In cinema and theatre, we see them (the female) in various categories, as mothers, lovers, married couples, apsaras and ogresses. The silos are tightly latched and no spillages are in evidence. The suffering mother, the harassed wife, the beauteous beloved, the conniving mother-in-law are stereotyped in ways that they become grotesque and caricaturised. These ‘imagined’ women became ‘real’ and the ‘real’ became surreal. Contradictions and contraries coalesce seamlessly.

However, we need to pause here. Can we just blame men for this ‘image’? There are women singers whose songs, videos and advertisements are no different—alcohol, jeeps, superficial content. Well, are we all in it together? Do we become what is expected of us, or do we have the freedom to titillate because it gives us pleasure? To throw the baby out with the bathwater would be counterproductive and not reveal the entire story. Some brilliant creative directors from Punjab have upped the antenna and set high artistic standards. Outstanding examples are Anup Singh, Gurvinder Singh, Rajeev Kumar, Jatinder Mauhar, Ivan Ayr and Kabir Chowdhary (my son) who remain true to their vision, content and sensibility. Their films are cutting edge with unexpected content and filled with creative surprises. Traversing fresh terrains, without resorting to compromises, made them miss the jackpot commercially, but their work has expanded the vocabulary of cinema and created a new grammar of viewing. The women in their films are real, palpable and not fetishised.

Brazenly sexist and lewd songs will continue to be written, played and consumed. There is a song called Gold Digger by Bohemia and Deep Jandu, where in the video the man is sincere but the woman is avaricious and is pressurising this sweet man to buy her a house and a car! The man comes across as innocent and lovesick, while the woman is villainised. Honey Singh and his misogyny are very much in the public domain, but the cult status that the singers enjoy makes their songs very dangerous, besides adding confusion to what is acceptable or must be cancelled in this #MeToo era.

To reclaim music from the image of the riff-raff, insurgents and provocateurs, and relook at them as the real drivers of change and innovation was evident in the music of Sidhu Moosewala. He was no preacher. Yes, he did valourise guns and tractors along with eulogising motherhood and land. Yet, women and drugs were never promoted or lauded in his songs. But alternative voices are emerging. Today ‘dirty singing’ is an aberration, and singers are becoming alert to this new signal of change. Personally, I love Punjabi music, from folk to Punjabi hip-hop and rap. I have a special place in my heart for Diljit Dosanjh and can listen to Sidhu Moosewala all the time. Rabbi Shergill crept into every Punjabi heart with his debut album, Bullah Ki Jaana. His musical composition does not fit into any prescribed genre. Is it rock, blues, sufi or bani? Also, perhaps we are a society that is forever in search of idols. We live by and in legends. Post Moosewala’s murder, stickers and T-shirts that read ‘Legends Never Die’ flooded the markets. Perhaps, this constant need to look up to characters from popular culture also needs some deliberation.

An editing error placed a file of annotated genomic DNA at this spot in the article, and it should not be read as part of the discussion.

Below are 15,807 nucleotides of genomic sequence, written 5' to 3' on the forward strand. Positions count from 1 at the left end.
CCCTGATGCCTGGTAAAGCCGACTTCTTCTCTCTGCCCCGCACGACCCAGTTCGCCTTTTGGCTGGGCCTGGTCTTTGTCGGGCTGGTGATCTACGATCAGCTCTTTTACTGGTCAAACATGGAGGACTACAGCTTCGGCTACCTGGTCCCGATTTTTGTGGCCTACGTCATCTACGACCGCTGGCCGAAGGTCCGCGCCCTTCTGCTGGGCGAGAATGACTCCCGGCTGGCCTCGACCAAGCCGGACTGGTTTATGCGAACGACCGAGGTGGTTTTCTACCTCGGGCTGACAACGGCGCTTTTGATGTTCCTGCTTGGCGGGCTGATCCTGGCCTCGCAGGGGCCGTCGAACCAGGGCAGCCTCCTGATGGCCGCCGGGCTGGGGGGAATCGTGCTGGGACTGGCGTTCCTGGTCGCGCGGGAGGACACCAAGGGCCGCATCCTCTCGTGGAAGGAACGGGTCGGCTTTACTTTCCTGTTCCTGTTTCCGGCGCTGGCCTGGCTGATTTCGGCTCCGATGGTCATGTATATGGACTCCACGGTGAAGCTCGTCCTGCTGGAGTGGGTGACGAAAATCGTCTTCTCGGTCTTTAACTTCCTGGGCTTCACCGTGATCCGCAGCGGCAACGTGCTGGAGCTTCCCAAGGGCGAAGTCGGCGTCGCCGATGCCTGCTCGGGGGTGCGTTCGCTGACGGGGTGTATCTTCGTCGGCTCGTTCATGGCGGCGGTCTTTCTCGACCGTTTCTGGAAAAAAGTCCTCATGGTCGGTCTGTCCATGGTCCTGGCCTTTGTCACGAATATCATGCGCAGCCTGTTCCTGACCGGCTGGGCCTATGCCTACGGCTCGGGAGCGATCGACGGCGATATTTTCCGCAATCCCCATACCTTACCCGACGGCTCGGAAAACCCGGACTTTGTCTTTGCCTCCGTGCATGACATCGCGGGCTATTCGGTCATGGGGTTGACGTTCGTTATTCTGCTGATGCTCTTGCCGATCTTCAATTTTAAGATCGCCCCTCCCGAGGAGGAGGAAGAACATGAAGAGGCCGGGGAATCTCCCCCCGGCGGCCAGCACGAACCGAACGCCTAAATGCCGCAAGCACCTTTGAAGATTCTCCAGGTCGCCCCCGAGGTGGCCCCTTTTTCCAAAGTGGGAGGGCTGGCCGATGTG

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My mother-tongue is Punjabi, which I learnt late in life, but now I dream, think and do my theatre work in Punjabi. Punjab has grappled with complex problems that were both economic and social. Punjabi poets, Surjit Patar, Pash, and Shiv Kumar Batalvi, resonate in my mind and heart, as do Waris Shah and Baba Farid.

Punjabi storytellers are diminishing like the water levels in the state. But nothing is forgotten. It lies dormant in the fields, in the trees, in the beat of the dhol, waiting for resurgence. Memories, experiences, images are submerged in the subconsciousness, waiting to splash out and claim that which is subterrain. But does this mean we should stop challenging/ examining our present proximity to a popular Punjabi culture that validates the male eye at the expense of the female form? If there are aspects of our history that constantly question our validity for both genders, surely it’s that cry of the dhol that we must pay attention to.

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(This appeared in the print edition as "An Enquiry Into The Validation of Male Gaze")

(Views expressed are personal)

Neelam Man Singh Chowdhry is a Padma Shri awardee, founder of theatre group The Company and professor emeritus, Panjab university